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Nurses Keep Silent on Physicians’ Shortcuts

Nurses Keep Silent on Physicians’ Shortcuts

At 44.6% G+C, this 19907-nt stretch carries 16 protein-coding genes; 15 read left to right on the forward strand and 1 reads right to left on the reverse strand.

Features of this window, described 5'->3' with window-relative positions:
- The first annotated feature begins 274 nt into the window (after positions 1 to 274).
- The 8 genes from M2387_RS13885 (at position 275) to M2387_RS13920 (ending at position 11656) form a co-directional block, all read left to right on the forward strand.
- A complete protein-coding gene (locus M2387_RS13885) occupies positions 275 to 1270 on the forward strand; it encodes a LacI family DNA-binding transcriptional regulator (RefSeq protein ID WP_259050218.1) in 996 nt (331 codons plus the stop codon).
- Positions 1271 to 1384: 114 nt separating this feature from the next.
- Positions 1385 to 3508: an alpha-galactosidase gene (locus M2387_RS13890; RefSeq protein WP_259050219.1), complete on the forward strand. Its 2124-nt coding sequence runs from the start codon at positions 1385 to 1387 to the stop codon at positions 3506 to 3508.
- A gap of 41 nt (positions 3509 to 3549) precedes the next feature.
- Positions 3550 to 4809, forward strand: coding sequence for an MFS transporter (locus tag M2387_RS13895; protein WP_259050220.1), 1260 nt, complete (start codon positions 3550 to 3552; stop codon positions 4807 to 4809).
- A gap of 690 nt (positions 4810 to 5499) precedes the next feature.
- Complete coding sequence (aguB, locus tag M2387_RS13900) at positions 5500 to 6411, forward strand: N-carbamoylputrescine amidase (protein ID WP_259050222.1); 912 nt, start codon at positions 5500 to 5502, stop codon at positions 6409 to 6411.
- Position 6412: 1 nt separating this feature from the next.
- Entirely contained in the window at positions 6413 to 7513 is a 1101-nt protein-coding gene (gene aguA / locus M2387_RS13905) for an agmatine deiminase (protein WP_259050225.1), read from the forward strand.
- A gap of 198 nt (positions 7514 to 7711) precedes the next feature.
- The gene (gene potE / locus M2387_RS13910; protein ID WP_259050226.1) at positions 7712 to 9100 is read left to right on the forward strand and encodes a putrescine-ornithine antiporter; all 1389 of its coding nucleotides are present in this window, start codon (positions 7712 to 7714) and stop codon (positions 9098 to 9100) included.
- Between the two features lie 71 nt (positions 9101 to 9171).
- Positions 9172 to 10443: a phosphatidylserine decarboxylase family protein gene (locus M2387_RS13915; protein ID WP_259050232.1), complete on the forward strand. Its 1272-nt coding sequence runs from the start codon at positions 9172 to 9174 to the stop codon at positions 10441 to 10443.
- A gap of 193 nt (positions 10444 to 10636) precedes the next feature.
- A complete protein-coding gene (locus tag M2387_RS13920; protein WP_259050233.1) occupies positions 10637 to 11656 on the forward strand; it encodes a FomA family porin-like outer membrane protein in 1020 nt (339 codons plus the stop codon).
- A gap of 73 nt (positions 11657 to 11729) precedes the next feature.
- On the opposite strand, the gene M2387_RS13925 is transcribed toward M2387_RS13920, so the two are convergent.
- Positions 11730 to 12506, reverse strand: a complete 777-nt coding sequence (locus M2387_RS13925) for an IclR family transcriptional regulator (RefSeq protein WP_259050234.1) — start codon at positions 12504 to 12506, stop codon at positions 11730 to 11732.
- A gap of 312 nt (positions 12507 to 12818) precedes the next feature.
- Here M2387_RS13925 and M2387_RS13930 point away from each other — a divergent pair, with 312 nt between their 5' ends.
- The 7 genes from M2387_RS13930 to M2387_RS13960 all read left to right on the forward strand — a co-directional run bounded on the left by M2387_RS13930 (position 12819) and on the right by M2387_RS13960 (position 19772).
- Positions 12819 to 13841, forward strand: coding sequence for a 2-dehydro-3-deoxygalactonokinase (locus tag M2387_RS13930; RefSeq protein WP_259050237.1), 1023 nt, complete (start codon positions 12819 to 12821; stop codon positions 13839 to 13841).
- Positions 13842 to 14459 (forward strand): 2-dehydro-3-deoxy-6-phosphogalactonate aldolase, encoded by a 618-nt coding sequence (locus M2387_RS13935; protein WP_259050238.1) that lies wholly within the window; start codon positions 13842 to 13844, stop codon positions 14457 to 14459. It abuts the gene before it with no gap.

Almost 60% of nurses report they have at one time or another felt unsafe to speak up or were unable to get others to listen when medical software alerted them to a problem that may have been missed and harmed a patient (eg, drug interaction). These data and more were reported in The Silent Treatment 2010, a new study by the American Association of Critical Care Nurses (AACCN), the Association of periOperative Registered Nurses (AORN), and VitalSmarts, which examines three specific concerns: dangerous shortcuts, incompetence, and disrespect observed among physicians. The Traditional Survey section of the study collected data from 4,235 nurses, of whom 832 were managers. Among the findings : Dangerous Shortcuts 84% work with people who “take shortcuts that could be dangerous for patients” (ie, not washing hands long enough, not changing gloves when appropriate, failing to check armbands, forgetting to perform a safety check). 41% have spoken to their manager about the person whose shortcuts create the most danger to patients. 31% have spoken to the person taking the dangerous shortcuts, and shared their full concerns. Incompetence 82% work with people who “are not as skilled as they should be (for example, they aren’t up-to-date on a procedure, policy, protocol, medication, or practice or are lacking basic skills).” 48% have spoken to their manager about the person whose missing competencies create the greatest danger to patients. 21% have spoken to the person, and have shared their full concerns. Disrespect 85% work with people who “demonstrate disrespect” (ie, are condescending, insulting, or rude). 46% say that disrespect undercuts respect for their professional opinion. 16% have spoken to the...
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